A Little Bit of Turkey with My Pie

Over the past few years, I’ve developed a pretty consistent process and recipe for a sweet, savory, moist, and crispy turkey. With that said, this post really isn’t about turkey. If you’re interested in my pumpkin pie, or turkey recipe, click here!

I’m here to talk about pie. This year we stuck to two pies, and I baked a brandied pumpkin pie, and an apple pie. I wanted to experiment with the crust a little bit, and so I made one crust with high-fat butter, and one crust with organic pork lard. These crusts also had more salt than the previous year’s, which brought out a richer flavor in the pie itself.

For the apple pie, I used butter to make a rich flaky crust, and I combined all of it in a food processor. I doubled this recipe for the apple pie, so I would have enough for a top crust as well. I rolled out the second crust into a square, and cut half-inch strips of crust, which I wove into a beautiful pie topping.

Apple Pie Crust:

  • 1 1/4 cups all-purpose flour (150 grams)
  • 1/2 tsp. fine sea salt
  • 1 tsp. granulated white sugar
  • 10 tbsp. unsalted high-fat butter, very cold and cut into cubes
  • 2 to 4 tbsp. ice water, as needed
  1. In a food processor, pulse together the flour and salt. Add butter and pulse until the mixture forms chickpea-size pieces. Add ice water, 1 tablespoon at a time, and pulse until the dough just comes together. It should be moist, but not wet. On a lightly floured surface, gather the dough into a ball. Flatten into a disk with the heel of your hand. Cover tightly with plastic wrap and refrigerate for at least 1 hour and up to 2 days.

While for the pumpkin pie crust, I used pork lard, and also combined all of the ingredients in the food processor. Compared to the butter crust, lard produced a much softer and oilier pastry shell. It made it easier to work and roll, but the lard crust was also much weaker and more prone to ripping. I also needed to add more flour to create the right consistency for the crust.

Brandied Pumpkin Pie Crust:

  • For the crust:
  • 1 1/4 cups all-purpose flour (150 grams) (closer to 1 1/2 cups)
  • 1/4 teaspoon fine sea salt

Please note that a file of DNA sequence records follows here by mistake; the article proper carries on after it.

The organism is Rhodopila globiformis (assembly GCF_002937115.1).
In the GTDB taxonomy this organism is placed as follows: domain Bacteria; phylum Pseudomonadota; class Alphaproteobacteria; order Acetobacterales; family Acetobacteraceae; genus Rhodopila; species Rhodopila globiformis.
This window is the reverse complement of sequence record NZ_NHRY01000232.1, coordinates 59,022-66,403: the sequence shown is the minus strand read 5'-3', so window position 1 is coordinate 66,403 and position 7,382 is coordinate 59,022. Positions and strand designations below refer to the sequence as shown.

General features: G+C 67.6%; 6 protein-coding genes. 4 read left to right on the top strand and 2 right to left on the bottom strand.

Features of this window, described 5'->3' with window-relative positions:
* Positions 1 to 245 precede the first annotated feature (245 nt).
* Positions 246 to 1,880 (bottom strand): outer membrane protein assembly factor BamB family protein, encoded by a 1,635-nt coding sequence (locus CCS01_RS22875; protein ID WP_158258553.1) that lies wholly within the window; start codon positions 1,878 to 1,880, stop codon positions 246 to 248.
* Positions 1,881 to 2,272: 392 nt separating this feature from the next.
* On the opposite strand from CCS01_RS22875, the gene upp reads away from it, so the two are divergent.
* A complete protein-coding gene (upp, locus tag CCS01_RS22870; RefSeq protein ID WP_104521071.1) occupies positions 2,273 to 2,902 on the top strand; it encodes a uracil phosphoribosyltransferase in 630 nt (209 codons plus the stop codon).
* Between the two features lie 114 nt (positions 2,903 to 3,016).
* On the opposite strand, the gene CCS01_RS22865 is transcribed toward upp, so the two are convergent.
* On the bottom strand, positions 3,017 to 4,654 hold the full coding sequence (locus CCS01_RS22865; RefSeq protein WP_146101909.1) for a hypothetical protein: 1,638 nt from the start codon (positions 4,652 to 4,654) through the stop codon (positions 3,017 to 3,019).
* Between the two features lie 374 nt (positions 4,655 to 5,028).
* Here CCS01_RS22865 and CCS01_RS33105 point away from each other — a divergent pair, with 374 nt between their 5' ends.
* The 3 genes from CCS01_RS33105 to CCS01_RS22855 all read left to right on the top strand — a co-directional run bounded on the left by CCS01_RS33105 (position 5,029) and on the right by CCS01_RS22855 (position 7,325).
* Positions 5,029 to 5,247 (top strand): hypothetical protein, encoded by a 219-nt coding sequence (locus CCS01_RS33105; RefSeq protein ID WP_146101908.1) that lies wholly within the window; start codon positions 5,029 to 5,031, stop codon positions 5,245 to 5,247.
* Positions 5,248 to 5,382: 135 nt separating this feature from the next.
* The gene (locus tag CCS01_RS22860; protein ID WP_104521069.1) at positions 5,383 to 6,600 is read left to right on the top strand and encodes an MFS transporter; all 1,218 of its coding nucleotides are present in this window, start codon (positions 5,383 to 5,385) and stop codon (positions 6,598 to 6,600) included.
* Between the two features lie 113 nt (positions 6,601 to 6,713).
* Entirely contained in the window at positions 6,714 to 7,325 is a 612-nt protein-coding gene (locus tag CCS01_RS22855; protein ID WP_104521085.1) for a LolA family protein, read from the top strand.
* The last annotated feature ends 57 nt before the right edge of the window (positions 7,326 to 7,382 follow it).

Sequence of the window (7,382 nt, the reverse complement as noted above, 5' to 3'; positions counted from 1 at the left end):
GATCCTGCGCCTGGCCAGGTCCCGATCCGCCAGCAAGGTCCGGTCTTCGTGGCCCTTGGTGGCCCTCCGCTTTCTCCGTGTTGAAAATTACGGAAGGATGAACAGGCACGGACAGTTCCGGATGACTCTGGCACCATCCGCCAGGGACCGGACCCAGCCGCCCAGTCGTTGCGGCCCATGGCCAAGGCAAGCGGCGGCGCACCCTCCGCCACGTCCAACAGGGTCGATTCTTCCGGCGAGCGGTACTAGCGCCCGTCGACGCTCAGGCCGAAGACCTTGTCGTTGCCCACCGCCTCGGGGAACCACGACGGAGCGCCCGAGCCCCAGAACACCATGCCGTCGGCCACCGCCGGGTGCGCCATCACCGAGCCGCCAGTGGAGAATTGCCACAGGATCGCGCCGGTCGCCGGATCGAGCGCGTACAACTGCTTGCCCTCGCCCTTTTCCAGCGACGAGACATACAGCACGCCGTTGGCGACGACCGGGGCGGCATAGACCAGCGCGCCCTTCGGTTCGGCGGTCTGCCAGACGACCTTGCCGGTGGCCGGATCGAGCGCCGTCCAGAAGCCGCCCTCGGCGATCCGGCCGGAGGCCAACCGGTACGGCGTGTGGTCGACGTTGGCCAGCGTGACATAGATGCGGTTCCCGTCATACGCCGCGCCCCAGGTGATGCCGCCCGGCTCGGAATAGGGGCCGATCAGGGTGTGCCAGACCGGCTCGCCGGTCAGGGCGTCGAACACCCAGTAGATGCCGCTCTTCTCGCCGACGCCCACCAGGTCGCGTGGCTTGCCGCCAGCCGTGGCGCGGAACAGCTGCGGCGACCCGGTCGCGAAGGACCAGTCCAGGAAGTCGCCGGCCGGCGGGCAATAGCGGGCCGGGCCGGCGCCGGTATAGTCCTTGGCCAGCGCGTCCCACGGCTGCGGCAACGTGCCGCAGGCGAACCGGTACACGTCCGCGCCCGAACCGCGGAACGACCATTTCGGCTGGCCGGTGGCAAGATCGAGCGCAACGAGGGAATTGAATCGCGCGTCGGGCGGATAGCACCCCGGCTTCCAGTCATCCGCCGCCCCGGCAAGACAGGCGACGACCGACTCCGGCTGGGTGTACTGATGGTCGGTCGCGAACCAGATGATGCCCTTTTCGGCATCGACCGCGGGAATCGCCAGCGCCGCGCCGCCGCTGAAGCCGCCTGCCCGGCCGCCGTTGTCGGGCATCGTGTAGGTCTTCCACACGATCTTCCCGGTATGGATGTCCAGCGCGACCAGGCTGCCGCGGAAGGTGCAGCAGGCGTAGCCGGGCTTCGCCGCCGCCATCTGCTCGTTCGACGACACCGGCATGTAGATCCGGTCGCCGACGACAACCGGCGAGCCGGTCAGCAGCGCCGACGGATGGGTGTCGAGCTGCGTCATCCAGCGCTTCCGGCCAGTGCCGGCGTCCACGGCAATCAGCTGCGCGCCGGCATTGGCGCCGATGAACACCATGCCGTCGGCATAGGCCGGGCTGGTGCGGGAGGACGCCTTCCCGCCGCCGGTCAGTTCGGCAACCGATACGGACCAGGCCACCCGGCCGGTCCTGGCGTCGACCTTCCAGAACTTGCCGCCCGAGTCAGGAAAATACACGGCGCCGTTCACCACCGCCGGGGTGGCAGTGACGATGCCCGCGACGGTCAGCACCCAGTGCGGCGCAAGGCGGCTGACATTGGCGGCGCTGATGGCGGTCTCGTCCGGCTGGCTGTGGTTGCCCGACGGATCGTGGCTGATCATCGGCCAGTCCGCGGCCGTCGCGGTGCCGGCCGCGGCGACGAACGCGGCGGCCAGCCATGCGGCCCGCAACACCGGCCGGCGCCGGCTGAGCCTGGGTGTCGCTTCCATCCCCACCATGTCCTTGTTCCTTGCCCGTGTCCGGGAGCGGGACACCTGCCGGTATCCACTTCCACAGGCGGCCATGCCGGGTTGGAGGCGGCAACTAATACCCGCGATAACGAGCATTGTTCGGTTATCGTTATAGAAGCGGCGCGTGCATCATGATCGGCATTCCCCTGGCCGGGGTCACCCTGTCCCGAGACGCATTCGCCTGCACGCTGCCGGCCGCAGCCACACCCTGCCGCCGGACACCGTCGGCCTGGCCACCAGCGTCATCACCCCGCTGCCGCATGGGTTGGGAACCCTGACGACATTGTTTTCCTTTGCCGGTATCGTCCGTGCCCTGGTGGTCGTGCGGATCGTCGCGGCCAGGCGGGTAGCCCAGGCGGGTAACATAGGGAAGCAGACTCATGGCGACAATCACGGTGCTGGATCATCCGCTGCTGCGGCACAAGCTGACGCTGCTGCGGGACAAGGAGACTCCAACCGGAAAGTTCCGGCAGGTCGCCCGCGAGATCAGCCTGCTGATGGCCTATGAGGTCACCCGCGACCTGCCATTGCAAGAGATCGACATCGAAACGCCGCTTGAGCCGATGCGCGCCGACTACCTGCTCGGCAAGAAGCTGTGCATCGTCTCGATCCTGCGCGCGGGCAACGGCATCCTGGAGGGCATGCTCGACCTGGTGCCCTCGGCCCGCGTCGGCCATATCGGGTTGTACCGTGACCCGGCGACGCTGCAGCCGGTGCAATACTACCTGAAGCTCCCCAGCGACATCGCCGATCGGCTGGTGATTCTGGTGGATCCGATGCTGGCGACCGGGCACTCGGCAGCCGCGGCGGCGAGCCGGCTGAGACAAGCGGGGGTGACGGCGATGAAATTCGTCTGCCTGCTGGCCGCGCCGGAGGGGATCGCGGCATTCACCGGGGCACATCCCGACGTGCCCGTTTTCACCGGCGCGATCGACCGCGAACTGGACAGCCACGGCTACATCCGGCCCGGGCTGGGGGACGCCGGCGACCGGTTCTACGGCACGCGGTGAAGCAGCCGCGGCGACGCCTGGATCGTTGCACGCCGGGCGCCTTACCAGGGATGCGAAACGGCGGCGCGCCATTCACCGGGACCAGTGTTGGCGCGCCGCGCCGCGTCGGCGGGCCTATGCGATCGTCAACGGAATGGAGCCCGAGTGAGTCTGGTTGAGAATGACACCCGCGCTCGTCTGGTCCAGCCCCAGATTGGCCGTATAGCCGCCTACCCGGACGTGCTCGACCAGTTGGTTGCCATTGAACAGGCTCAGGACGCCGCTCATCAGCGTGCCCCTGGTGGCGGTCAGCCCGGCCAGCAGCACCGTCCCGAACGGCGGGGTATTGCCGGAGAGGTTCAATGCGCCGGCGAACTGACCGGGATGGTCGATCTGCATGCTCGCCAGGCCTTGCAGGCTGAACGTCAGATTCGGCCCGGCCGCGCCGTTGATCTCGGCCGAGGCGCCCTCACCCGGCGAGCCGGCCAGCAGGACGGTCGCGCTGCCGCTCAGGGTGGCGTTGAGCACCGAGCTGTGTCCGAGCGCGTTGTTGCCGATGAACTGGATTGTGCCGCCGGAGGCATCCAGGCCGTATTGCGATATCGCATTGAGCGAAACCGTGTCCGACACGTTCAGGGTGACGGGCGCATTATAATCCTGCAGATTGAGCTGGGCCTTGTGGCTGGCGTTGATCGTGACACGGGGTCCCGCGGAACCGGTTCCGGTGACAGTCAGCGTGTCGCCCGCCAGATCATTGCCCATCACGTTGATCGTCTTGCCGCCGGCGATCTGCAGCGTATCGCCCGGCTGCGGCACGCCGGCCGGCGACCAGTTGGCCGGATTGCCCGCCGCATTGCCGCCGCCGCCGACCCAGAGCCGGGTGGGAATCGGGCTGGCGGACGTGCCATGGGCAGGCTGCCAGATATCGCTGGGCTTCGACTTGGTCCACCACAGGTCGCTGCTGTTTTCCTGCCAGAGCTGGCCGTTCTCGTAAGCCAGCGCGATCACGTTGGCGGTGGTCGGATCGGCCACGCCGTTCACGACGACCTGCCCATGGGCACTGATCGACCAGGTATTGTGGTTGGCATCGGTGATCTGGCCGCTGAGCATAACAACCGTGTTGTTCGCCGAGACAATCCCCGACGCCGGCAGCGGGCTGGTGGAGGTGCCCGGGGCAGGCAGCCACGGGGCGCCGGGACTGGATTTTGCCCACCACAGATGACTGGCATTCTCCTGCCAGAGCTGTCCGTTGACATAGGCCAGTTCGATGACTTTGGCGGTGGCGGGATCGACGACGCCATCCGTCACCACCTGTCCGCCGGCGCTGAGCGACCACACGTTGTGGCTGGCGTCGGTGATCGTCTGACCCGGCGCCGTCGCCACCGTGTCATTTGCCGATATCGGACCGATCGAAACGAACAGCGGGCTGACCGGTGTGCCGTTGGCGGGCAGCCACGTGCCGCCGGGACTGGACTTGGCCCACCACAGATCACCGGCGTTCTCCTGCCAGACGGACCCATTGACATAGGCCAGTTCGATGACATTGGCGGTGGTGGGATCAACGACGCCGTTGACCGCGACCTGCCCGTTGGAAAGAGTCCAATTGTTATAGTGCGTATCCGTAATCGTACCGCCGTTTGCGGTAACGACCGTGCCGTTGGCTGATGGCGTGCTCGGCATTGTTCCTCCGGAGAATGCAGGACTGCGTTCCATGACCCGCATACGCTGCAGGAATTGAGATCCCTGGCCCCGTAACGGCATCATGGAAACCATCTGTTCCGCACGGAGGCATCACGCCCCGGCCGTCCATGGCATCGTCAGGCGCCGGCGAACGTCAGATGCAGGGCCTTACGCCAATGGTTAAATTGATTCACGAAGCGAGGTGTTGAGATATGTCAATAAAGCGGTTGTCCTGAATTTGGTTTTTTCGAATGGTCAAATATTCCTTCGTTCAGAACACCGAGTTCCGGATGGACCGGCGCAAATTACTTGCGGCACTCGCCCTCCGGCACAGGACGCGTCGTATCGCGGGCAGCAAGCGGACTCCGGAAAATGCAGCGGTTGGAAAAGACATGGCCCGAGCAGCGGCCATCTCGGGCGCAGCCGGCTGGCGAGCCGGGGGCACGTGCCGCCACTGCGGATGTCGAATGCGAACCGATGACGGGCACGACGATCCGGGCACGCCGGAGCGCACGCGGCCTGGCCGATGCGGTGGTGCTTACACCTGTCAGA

• 10 oz. cold pork lard
  • 2 to 4 tablespoons ice water, as needed

While I think the lard crust was flakier, I struggle with identifying which one was better, because I think both were incredible.


Recipe for the a “Tart-Apple Pie with a Brandy-Thyme Glaze”:


Apple Pie Filling:

  • 3 medium haralson apples, unpeeled
  • 2 tbsp. lemon juice
  • Zest of 1 lemon
  • 1/3 cup dried tart cherries
  • 3 tbsp. dark brown sugar
  • 1/8 tsp. ground cinnamon
  • 1/8 tsp. nutmeg
  • Small pinch of ground cloves

Brandy Glaze:

  • 1 tbsp. honey
  • ¼ tsp. boiling water
  • ½ tbsp. brandy
  • Large sprig of thyme


In the meantime, preheat the oven to 425 degrees F, and prepare the filling. Core the apples and cut them into 1/4-inch slices. In a large bowl toss the apple slices with the lemon juice, and lemon zest. Add the dried cherries then sprinkle in the nutmeg, cloves, brown sugar, and cinnamon and toss until the apples are evenly coated. Set aside.

On a lightly floured surface, roll the chilled dough into a large circle about 9 inches in diameter. Line a baking sheet with parchment paper, and draping the dough over the rolling pin, transfer it to the prepared baking sheet. If the dough breaks, patch it up with your fingers.

Arrange the apple mixture in a mound in the center on the dough, leaving a 1 to 2-inch border. Fold the border over the filling. It will only cover the filling partially and does not need to be even.

Bake the pie at 425 degrees F for 15 minutes, and then reduce the oven temperature to 350 degrees F, keeping the pie in the oven all the while, and bake for another 40 minutes, until the apples are tender and the crust is golden brown.

In a small sauce pan stir together the honey and boiling water on medium heat to make a glaze. Once you have combined the honey and water, and brought to a simmer, add the sprig of thyme, and add the brandy. Continue to stir as much of the excess water boils off. Remove from the heat once it has achieved a consistency that is thicker than water, but thinner than honey. When the pie is done remove it from the oven and brush the honey glaze all over the top of the fruit and crust. Transfer to a plate to cool slightly. Cut into 6 wedges and serve warm or at room temperature.

This years thanksgiving was relatively peaceful, and calm compared to the the circus like pace of previous years meals. In spite of all the good food, I was most thankful to spend the past couple days with my friends, and family. The meal itself was delicious, but my favorite part is always the lead up to the meal, and the days of sleepless prep.

As you probably know, I love to cook with music, so I’ve included a few of the songs that inspired me yesterday:

Marigold – Mother Falcon

Porcelain – Moby

Luscious Life – Patrick Watson

La Redecouverte – Amelie Soundtrack

Just Duo – Chet Baker

To Me – Chet Faker

Where I’m Going – The Wild Reeds

Three Hours – Nick Drake

And lots more Nick Drake…



Try out the recipes, let me know what you think, and get outside and enjoy the beautiful weather this weekend, wherever you are! (even if the weather isn’t so beautiful)



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